Wednesday, October 28, 2015

Nikkei Cuisine: Japanese Food the South American Way

It's fascinating to realize that the largest Japanese population outside of their country is located in Brazil. Japanese immigration to Brazil began in 1908 with the arrival of about 800 Japanese, many farmers, and a number of them obtained jobs working on coffee plantations. After World War I, there was a boom in Japanese immigration to Brazil, most settling in São Paulo, and presently, there are roughly 1.5 million Japanese in Brazil.

From the start, Japanese ingredients, foods and Sake were imported into the country and there is some evidence there were also Japanese brewers in Brazil who were producing Sake, miso, and soy sauce. The first Sake brewery of note was Tozan Farm, which started producing Sake in 1934. Because of the hotter temperatures in Brazil, it wasn't easy to make Sake but the brewery succeeded and still exists. Currently, there is at least one other Sake brewery in Brazil too.

The Japanese in Brazil needed to adapt their cuisine, to handle the different Brazilian ingredients that were more readily available and less expensive than imported ingredients, creating a "Nikkei cuisine." For about one hundred years, this cuisine has evolved, merging the best of the two cultures, yet many people are probably unaware of it. There certainly are no restaurants in the Boston area which specialize in this cuisine. However, home cooks now have a resource so they can prepare and experience this cuisine for their family and friends.

Nikkei Cuisine: Japanese Food the South American Way by Luiz Hara ($35, Jacqui Small LLP, October 2015). is a hardcover book of 256 pages (which is also available as an e-book).  Luiz Hara, an Italian-Japanese Brazilian chef, was raised in the Brazilian city of São Paulo and has lived in London for over 20 years ago. He underwent culinary training in Japan, earned a degree at Le Cordon Bleu in London, and started The London Foodie blog in 2009.

The book begins with a brief introductory chapter, "What is Nikkei Cuisine?" The term Nikkei derives from the Japanese word nikkejin and basically refers to those Japanese who migrated overseas and all of their descendants. As such, Nikkei cuisine is "the cooking of the Japanese diaspora." It will vary dependent on where the Japanese settled as they adjust and modify their cuisine, using different local ingredients and cooking styles. This chapter also provides some family background on the author as well as a brief history of the Japanese immigration to Brazil.

The bulk of the book consists of eight chapters of recipes, containing  over 100 recipes. The recipes reflect a blending of Japanese cuisine with those of Brazil and Peru. The chapters and some of their interesting recipes include the following:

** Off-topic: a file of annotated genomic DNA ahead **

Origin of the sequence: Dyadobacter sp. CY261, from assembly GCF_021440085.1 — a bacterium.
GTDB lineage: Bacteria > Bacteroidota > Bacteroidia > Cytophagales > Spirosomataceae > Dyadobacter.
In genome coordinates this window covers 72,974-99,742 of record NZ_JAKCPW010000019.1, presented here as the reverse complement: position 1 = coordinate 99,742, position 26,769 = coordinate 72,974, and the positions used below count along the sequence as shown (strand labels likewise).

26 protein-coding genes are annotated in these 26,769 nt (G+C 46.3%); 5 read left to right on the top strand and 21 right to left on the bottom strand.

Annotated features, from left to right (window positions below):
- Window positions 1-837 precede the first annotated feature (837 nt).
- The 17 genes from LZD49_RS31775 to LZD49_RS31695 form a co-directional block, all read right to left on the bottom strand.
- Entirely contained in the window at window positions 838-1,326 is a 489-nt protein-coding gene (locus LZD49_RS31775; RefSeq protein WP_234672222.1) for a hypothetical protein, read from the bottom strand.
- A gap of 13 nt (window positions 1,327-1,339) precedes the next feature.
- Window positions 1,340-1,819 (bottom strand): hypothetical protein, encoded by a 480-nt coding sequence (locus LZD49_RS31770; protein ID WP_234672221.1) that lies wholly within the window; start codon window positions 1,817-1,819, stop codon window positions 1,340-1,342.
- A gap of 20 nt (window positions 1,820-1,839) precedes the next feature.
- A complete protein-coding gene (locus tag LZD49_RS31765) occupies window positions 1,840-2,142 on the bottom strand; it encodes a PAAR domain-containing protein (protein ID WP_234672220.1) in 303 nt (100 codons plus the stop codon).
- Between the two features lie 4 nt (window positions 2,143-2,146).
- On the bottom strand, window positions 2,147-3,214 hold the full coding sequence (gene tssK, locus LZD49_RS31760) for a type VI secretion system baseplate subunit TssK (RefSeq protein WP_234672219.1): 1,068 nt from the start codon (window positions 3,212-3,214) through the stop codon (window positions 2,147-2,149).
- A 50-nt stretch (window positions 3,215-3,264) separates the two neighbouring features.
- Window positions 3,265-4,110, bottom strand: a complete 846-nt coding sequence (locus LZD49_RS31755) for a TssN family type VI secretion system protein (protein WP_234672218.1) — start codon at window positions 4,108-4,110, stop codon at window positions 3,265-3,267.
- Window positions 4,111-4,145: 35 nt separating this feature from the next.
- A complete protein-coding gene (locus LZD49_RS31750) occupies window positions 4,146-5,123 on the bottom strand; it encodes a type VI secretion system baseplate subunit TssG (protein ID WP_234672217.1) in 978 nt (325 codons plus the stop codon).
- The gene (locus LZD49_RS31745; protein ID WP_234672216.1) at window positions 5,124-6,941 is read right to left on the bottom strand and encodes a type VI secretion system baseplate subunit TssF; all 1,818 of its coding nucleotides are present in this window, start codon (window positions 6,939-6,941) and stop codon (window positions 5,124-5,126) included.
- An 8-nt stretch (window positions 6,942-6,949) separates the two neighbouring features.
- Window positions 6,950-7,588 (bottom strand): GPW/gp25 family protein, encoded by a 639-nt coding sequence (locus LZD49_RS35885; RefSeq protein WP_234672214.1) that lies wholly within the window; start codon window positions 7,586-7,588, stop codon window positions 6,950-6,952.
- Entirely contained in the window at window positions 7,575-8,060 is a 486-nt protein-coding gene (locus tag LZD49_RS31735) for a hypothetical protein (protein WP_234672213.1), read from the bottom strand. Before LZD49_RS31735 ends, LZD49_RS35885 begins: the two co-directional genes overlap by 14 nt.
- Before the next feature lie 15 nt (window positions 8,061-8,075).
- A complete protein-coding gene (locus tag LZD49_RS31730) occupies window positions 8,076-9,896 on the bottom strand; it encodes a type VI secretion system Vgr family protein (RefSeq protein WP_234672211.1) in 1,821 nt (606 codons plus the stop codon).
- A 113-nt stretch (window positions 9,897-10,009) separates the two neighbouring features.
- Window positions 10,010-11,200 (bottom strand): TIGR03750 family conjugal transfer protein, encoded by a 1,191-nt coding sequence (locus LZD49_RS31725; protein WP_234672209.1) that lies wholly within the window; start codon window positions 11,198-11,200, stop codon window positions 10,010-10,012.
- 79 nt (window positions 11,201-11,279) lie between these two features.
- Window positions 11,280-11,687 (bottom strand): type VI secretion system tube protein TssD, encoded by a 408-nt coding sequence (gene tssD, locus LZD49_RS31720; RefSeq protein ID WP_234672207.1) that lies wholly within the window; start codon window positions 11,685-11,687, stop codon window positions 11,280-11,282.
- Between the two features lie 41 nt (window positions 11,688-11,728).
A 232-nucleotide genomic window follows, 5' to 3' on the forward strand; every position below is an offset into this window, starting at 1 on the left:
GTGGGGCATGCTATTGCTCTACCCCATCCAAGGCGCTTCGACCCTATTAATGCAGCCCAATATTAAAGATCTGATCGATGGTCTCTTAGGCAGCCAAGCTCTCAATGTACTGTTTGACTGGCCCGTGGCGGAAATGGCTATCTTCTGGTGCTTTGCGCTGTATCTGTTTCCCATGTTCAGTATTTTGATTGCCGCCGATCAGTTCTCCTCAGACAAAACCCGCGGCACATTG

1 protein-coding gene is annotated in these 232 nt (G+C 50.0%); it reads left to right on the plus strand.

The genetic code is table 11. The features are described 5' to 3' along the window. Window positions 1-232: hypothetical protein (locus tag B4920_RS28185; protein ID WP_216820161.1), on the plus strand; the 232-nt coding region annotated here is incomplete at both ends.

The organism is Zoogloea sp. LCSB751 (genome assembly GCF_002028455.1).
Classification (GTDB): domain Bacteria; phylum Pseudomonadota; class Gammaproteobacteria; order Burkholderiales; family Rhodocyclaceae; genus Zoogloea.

--Small Eats: Boneless Short-Rib Sliders; Kouji Fried Chicken;;Spaghetti Alla Giapponese (squid spaghetti with spicy miso bolognese); Causa of Baby Cuttlefish
--Sushi, Traditoes & Ceviches: Tiradito of Scallops & Sea Bass; Ceviche of Sea Bass (with Brazil nut milk, truffle dashi, & shiitake mushrooms)
--Rice & Noodles: São Paulo-Style Yakisoba; Arroz Con Pollo Nikkei,; Nikkei Lobster Rice
--Soups & Hotpots: Miso & Mandioquinha Cream
--Mains: Brazilian Churrascp with Nikkei Flavors; Chicken & Kabocha Pumpkin Stew
--Vegetables, Salads & Tofu: Pimentos de Padron Nikkei (with red miso powder)
--Desserts: Matcha Madelines; Banana & Nutella Gyoza

The eighth chapter is Mastering the Basics: Sauces, Marinades & Condiments: which touches on the basic recipes of Japanese cuisine, from making rice to tempura, dashi broth to teriyaki sauce, ponzu sauce to sesame dressing. This section would be helpful for many cooks who want to use some of those basics in their own recipes. There is then a brief section with a glossary of ingredients from Japanese, Brazilian and Peruvian cuisines.

The recipes run the range from easy to complex, so the cooks of all skill levels will find recipes they can use. Each recipe is accompanied by a beautiful color photo, making this a visually compelling cookbook as well. If you enjoy Japanese cuisine, this intriguing variation will appeal to you. The same applies to those who enjoy Brazilian and Peruvian cuisine. This isn't a fusion cuisine that someone recently tried to combine. This is a cuisine which was slowly integrated over decades, a necessary blending by immigrants in a new country. Thus, the concepts have been tested and honed over time.

Nikkei Cuisine:presents a more unique cookbook, one which highlights a cuisine which previously has not received sufficient attention. With the holidays coming, this would be a nice gift or you can buy it for yourself to create some of the recipes for your holiday dinners. I am most intrigued to try the Spicy Miso Bolognese, and will report back once it is made. I also recommend that you pair these recipes with Sake, which should be an excellent accompaniment to all of these dishes.

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